"The glory of the young is their strength; the gray hair of experience is the splendor of the old." — Proverbs 20:29
Have you ever heard that people, like fine wine, mellow with age? Well, that theory about wine, at least, was put to the test in Strasbourg, France, when officials sniffed and tasted what was reported to be the world's oldest wine in a barrel. It was a barrel of white wine that had been aging for more than 500 years at the time and had an alcohol content of 9.4 percent. To offset evaporation, one bottle of dry white wine was added to it four times per year. But make no mistake: In spite of evaporation, the composition of the wine confirmed it was a 1472 vintage.
And it's worth noting that, at least for this barrel, the wine didn't mellow with age at all. In fact, it had become highly acidic. Let's hope the same can't be said about us as we get older.
Gray hair, or sometimes no hair, is a sign of aging, but is it a sign of "Aging Gracefully" — that is, being "full of grace," as we grow older? I don't know about you, but I have to be careful as my years begin to add up. I have to really guard against that tendency at my age to become a cranky, crotchety old complainer and insensitive to those around me, especially younger people. How about you?
The scripture from Proverbs says something about that. There is a "splendor" or "beauty" to gray hair, which really refers to a quality which should be in older people. Because gray hair reflects aging, that aging should resonate experience and knowledge, wisdom and understanding, and a steadiness and calmness of spirit and maturity.
The apostle Paul had a lot to say in regard to older people. The best known verses are taken from his letter to Timothy and give us great insight as to God's goal for us as age comes our way. In 1 Timothy 2:2 he writes, "Teach the older men to be temperate, worthy of respect, self-controlled, and sound in faith, in love and in endurance."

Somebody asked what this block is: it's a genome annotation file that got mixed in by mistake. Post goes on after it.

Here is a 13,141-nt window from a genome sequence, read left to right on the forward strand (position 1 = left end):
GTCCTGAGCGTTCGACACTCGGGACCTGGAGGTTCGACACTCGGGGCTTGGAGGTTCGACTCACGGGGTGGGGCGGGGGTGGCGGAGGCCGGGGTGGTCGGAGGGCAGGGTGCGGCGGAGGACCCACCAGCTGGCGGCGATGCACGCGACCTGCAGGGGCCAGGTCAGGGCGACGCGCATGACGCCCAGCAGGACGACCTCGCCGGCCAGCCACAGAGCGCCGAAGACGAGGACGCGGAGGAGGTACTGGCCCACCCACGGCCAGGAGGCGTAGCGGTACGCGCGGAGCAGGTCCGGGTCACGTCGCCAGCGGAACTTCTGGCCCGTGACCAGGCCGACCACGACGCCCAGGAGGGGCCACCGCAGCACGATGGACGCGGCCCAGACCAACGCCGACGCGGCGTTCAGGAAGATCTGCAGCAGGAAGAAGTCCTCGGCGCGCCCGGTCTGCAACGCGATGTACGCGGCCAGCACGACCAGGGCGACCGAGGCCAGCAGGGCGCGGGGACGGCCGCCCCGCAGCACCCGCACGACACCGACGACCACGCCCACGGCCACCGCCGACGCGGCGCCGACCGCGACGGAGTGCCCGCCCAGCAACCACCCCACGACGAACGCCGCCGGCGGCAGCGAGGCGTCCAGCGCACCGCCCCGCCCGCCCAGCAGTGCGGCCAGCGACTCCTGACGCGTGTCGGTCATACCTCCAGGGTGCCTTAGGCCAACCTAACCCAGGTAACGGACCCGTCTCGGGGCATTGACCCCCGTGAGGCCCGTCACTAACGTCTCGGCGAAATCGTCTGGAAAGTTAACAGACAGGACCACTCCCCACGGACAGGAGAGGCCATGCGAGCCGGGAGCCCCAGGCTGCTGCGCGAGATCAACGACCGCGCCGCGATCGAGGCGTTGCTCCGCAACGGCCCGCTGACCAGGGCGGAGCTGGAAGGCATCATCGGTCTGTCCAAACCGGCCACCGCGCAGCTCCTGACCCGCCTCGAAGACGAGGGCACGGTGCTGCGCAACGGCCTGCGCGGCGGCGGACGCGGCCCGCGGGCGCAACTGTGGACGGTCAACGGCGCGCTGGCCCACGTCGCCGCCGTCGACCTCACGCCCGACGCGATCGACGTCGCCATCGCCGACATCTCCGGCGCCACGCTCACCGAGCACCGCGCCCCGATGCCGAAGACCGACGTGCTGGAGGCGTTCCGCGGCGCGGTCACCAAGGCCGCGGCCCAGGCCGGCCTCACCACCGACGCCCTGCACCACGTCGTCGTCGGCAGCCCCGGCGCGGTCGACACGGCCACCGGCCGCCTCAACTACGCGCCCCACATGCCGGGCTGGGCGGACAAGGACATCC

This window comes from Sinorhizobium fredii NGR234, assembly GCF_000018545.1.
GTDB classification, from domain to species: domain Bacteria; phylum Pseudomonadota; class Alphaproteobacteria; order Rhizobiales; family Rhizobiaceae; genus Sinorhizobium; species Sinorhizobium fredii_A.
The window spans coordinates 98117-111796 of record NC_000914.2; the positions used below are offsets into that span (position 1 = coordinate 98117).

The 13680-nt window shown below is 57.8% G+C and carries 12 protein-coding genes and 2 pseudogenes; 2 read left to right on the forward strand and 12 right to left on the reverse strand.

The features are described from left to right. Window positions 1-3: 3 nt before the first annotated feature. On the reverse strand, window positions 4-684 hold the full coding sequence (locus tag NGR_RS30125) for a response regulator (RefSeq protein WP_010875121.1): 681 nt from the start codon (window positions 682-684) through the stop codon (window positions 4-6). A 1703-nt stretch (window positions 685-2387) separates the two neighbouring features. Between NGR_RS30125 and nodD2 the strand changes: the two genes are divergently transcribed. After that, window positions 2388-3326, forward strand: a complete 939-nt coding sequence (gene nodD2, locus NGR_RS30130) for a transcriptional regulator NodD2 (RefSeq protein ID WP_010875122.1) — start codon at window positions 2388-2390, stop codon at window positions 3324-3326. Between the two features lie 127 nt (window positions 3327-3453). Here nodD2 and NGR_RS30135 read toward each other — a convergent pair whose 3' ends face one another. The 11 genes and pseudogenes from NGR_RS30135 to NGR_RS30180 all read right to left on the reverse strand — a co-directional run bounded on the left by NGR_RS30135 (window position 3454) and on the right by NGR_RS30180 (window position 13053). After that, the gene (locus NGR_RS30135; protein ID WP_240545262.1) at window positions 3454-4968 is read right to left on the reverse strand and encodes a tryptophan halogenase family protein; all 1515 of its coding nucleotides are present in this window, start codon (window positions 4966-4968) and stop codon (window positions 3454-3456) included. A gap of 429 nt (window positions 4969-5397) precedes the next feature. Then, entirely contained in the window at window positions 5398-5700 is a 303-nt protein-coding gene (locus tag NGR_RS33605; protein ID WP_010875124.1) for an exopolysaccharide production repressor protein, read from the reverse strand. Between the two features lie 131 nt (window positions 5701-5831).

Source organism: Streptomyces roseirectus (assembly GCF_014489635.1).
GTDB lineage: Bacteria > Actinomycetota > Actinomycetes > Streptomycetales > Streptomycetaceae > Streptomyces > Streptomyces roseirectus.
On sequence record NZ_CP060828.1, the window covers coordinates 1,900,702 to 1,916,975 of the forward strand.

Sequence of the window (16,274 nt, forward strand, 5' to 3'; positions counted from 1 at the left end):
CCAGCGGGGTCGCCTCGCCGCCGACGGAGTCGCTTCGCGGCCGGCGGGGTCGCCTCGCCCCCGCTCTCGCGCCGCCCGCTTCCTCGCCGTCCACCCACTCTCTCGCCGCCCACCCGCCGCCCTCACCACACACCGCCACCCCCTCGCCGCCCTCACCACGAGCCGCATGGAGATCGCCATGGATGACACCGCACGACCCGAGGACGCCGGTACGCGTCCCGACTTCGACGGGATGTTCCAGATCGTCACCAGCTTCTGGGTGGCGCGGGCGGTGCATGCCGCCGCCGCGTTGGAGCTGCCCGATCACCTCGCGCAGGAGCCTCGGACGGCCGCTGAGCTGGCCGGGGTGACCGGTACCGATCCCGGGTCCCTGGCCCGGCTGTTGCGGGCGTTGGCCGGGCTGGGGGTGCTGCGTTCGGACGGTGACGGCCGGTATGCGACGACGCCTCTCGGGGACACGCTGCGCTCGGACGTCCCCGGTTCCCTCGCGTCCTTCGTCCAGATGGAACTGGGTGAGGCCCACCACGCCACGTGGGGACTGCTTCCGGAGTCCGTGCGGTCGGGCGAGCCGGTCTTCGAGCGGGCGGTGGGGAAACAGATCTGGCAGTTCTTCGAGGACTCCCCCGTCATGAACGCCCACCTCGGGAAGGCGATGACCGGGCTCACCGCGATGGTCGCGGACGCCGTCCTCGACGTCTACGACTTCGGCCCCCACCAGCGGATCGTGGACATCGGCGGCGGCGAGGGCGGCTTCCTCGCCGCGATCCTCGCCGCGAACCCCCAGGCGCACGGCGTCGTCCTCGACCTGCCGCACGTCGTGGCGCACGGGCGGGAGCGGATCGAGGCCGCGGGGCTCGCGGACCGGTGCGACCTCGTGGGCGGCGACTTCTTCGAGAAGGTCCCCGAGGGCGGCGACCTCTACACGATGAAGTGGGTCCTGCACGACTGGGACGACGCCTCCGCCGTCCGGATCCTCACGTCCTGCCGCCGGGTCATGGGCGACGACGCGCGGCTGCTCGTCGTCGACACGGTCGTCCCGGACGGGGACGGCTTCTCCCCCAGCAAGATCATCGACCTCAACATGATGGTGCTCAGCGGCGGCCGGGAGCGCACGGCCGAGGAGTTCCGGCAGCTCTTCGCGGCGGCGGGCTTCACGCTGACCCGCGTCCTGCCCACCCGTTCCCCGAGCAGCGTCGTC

Now that's a high calling in itself, but not to leave older women out, he also gave these instructions to them in 1 Timothy 2:3, "Likewise, teach the older women to be reverent in the way they live, not to be slanderers or addicted to much wine, but to teach what is good."
Take note of all those aging virtues: temperate (which means moderate), respected, self-controlled, sound in faith, love and endurance, a reverent lifestyle, addiction free, and teachers of good. I believe these Christ-like qualities in us will lead to these beautiful promises in Psalm 92:12-15:
But the godly shall flourish like palm trees and grow strong like the cedars of Lebanon. For they are transplanted to the LORD's own house. They flourish in the courts of our God. Even in old age they will still produce fruit: they will remain vital and green. They will declare, "The LORD is just! He is my rock! There is no evil in him."
Well, senior saints, how are we doing? How's your fruit? May we all, by God's grace, be great examples of God's love for us and our changed lives through Jesus Christ. Maranatha!